We saw particular strength in China. So Chinese OEMs both for semi applications and IC fabs and because of pretty strong market share, they have an advanced packaging, a lot of vacuum automation is going into China. So we were helped by that, and we do believe that, that will persist throughout the rest of 2019 because we think those market positions have been established and they will continue. On Contamination Control, we have a big quarter when we add up the carrier for the wafers and for the radical stocking. We are almost $30 million of revenue. We anticipate something similar in the June quarter and we attribute that more to the breadth of the customer base now. We are in a period where an exporter we might ship products to 10 different customers. And Craig, a year and 2 years ago, we were shipping to 3 or 4 customers in the quarter, so -- and the applications are 5 and 6 different applications doing foundry, logic, memory, discrete devices and even wafer makers. So we think the breadth is expanding. We need a few more cycles there -- not cycles, we need a few more quarters there to understand the sustainability, but we are pleased with how that's expanding.

And the wildcard for us, although it seems to be pretty steady is it's a little bit tougher for us to predict the advanced packaging business. But to date, that's been a steady grower for us and have a record $17 million quarter feels particularly good. So we believe it will sustain. We are not ready to call an upturn here, but we think the business that's come to us over the past quarters will sustain and we are encouraged though that perhaps there will be some incremental high-end Tier 1 foundry spending that comes our way -- kind of toward the end of calendar '19 or early 2020.

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Craig Andrew Ellis, B. Riley FBR, Inc., Research Division - Senior MD & Director of Research [6]

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That's helpful. Can I follow-up with just further clarification on the point you made on advanced packaging. So one of the larger IDMs globally announced a product strategy that included chiplets as part of its product road map and really a reliance on more packaging technologies to bring together true bleeding-edge, elements of a system with trailing edge to best optimize its manufacturability and its capabilities. If that were to become more prevalent across IDMs and fabless companies, what would that mean for the advanced packaging business in Brooks?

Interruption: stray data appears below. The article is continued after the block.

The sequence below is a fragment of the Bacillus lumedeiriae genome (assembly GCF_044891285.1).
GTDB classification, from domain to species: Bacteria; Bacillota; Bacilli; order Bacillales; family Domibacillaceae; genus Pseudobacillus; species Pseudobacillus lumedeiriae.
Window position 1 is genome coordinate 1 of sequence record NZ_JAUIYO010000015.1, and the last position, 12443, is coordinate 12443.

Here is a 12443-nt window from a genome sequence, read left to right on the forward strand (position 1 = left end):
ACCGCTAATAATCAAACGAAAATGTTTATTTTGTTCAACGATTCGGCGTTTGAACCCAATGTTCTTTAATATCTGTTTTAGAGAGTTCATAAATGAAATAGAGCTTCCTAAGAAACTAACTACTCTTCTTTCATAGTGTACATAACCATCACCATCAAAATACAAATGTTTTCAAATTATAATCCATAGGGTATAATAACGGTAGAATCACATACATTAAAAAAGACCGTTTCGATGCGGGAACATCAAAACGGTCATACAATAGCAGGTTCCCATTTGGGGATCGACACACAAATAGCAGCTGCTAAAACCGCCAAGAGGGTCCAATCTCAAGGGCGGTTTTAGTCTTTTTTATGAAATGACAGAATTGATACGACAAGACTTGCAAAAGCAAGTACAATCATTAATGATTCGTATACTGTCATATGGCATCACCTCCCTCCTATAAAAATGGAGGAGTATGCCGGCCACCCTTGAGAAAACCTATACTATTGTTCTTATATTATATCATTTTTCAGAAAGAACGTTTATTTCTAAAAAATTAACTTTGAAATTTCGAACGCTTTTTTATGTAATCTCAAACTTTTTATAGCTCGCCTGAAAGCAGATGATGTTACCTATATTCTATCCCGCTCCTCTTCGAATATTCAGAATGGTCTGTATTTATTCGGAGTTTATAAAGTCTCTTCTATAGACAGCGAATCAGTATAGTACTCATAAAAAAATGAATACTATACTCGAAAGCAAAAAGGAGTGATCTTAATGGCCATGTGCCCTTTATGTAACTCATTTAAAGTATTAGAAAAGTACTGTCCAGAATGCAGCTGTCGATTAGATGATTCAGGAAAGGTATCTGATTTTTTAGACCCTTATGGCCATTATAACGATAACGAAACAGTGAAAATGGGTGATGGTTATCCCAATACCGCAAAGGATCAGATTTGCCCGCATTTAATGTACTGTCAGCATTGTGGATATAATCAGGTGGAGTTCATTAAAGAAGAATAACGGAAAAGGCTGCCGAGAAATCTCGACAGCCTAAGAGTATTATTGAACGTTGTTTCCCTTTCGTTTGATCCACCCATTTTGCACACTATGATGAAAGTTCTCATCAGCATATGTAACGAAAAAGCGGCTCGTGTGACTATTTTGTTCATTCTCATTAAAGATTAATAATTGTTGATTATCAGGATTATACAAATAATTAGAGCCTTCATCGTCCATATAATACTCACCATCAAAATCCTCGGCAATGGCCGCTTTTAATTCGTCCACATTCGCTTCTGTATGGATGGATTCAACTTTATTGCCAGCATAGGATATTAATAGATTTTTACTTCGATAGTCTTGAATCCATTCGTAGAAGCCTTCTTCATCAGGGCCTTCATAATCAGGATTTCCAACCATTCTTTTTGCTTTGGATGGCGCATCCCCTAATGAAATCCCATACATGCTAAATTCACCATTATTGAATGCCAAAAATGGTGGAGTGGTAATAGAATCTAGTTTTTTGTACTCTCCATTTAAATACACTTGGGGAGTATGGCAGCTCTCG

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Stephen S. Schwartz, Brooks Automation, Inc. - CEO, President & Director [7]

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Yes, Craig, I think we feel confident about our ability to capture, we feel confident about our market share opportunities and handling almost any kind of capability we think will be good for us. But I think -- I got to say I think we need to find out a little bit more about what drives some of these specific opportunities so I will -- could be a little more informed as I respond to that one. But again, we're confident in share. We are confident position. I won't say that we have the best handle on specific manufacturing sites going in right now.

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Craig Andrew Ellis, B. Riley FBR, Inc., Research Division - Senior MD & Director of Research [8]

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Okay. Lastly for me. You expressed confidence in closing the Cryogenics deal which is encouraging, but can you just help us with some color on the factors that are given the company confidence that will close here in the June quarter? And then as we look beyond that close, any thoughts on what we would expect either with respect to operating expense or some of the line items that might be able to further optimized once that business does close?